Recently, a reader of my OpenGL 101 series emailed me about how to get started with OpenGL in Java. More specifically, he was interested in JOGL the Java bindings for OpenGL. I thought his question was general enough to write a small post about creating a Java OpenGL getting started project.

JOGL is a good fit for a Java programmer that wants to learn OpenGL, it is particularly useful if you follow some OpenGL intro book or article. If you are more interested in writing Java games, you should check a more game friendly library like LWJGL or, even better, libGDX.

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C++14 lambda tutorial

Posted on August 28, 2014 by Sol

The last iteration of C++, C++14 was approved this month. C++14 brings a few much anticipated changes to the C++11 standard, like allowing auto to be used as the return type of a function, or generic lambdas - the subject of this article.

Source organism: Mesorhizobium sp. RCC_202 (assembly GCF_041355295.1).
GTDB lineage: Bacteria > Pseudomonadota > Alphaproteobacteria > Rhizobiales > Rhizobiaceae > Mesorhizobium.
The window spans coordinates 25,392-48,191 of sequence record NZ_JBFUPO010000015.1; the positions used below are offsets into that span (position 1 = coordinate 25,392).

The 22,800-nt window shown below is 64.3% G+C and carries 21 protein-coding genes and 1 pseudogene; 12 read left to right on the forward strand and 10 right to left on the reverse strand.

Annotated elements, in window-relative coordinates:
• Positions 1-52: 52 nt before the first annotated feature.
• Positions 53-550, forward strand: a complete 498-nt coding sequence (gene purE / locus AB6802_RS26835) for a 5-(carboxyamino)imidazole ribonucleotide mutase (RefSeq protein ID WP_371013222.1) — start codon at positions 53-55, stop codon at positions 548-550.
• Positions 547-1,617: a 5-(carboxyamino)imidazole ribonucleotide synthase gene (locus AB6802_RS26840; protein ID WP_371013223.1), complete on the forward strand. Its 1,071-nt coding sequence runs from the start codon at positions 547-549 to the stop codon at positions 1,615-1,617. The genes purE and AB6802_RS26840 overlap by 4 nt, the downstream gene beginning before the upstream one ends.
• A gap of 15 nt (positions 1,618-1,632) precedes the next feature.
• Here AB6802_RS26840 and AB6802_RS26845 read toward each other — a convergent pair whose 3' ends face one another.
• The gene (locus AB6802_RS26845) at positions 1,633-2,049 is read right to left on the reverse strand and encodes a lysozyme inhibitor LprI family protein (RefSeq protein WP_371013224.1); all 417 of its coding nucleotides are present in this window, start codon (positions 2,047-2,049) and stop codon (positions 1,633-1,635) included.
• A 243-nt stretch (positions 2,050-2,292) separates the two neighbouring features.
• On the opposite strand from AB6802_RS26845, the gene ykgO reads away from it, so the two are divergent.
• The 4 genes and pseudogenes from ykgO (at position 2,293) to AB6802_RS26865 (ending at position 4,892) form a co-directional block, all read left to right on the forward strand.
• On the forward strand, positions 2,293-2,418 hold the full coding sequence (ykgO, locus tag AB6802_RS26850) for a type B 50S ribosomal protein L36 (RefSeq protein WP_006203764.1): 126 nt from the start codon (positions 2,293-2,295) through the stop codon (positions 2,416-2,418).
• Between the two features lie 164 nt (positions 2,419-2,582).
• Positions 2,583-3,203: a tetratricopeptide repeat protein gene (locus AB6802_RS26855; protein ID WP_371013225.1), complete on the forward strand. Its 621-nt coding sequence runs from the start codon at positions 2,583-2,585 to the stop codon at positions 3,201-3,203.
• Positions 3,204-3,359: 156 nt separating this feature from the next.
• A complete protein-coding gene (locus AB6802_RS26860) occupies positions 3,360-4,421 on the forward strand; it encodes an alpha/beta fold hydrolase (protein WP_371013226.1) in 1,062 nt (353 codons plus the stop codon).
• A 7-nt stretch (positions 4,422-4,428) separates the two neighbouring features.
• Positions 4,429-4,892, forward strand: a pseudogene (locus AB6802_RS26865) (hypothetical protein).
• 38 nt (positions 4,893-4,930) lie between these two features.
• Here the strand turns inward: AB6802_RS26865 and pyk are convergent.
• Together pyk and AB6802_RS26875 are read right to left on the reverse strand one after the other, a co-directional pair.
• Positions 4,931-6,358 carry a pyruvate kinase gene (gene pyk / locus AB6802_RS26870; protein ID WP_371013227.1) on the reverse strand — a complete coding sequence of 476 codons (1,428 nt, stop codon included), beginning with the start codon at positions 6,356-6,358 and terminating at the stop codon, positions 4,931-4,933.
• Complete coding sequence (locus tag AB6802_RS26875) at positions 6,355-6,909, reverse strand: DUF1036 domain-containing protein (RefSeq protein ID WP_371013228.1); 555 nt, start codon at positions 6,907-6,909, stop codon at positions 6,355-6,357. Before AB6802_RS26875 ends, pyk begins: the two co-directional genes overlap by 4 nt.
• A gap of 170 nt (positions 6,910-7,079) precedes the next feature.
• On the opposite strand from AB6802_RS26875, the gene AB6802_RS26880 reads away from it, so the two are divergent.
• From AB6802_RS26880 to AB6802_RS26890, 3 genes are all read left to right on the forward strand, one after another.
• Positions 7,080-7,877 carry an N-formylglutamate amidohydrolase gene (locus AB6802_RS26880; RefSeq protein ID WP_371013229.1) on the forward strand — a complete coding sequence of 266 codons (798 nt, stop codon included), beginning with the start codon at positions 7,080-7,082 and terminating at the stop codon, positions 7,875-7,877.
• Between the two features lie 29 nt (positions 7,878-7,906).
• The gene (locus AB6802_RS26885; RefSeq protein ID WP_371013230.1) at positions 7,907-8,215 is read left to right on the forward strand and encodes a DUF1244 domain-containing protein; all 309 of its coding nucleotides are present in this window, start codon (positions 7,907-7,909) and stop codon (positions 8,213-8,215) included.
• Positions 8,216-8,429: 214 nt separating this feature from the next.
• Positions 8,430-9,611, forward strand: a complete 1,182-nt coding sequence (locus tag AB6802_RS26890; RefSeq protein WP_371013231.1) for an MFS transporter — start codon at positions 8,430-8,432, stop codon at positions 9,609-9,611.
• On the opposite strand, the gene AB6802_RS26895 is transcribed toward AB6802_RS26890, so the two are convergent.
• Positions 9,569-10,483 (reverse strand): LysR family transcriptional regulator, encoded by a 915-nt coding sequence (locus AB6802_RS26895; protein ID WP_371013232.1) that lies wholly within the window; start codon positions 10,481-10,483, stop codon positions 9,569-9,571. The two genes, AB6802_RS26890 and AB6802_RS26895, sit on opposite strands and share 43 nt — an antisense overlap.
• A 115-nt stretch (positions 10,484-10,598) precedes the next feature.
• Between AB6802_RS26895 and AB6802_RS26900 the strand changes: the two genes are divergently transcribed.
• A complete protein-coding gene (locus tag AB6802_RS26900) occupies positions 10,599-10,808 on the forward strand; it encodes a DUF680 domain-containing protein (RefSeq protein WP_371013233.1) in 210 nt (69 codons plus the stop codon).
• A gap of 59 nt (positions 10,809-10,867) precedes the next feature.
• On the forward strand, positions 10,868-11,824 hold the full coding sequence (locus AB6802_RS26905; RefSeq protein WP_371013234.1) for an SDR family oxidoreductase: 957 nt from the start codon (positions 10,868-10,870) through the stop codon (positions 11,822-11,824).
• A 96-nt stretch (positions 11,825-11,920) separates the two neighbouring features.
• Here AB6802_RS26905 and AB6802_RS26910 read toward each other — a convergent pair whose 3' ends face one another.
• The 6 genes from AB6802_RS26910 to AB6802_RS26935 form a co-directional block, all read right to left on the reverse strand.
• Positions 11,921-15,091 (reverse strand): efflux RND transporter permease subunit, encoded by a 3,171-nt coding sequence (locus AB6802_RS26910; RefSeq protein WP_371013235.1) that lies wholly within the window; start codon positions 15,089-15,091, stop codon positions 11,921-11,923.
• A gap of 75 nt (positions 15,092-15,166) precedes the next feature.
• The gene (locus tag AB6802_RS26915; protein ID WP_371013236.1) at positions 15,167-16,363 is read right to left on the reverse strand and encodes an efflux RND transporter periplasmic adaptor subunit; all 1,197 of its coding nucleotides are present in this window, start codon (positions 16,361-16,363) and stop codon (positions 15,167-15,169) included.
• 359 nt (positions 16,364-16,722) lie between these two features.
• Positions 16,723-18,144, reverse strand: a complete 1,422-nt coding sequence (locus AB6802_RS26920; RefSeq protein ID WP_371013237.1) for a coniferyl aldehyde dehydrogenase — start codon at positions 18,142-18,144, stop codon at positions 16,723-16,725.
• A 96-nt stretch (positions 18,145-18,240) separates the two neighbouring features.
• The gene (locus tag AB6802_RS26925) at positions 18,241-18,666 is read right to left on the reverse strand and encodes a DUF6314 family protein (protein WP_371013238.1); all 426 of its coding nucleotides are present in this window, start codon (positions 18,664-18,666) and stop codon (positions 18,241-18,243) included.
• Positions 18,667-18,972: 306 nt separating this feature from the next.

Lambdas, in C++, were introduced by the C++11 standard. They were meant to let the coder write short, anonymous functions, that could be used instead of a function object, avoiding the need to create a separate class and a function definition. Here is a typical example of C++11 lambda usage, that returns the square of a number:

1 int result = [](int input) { return input * input; }(10);
2 cout << result << endl;

If you need to reuse the same piece of code in more than one place, you can save the function in a variable:

1 auto func = [](int input) { return input * input; };
2 
3 // first use
4 std::cout << func(10) << std::endl;
5 
6 // second use
7 std::cout << func(23) << std::endl;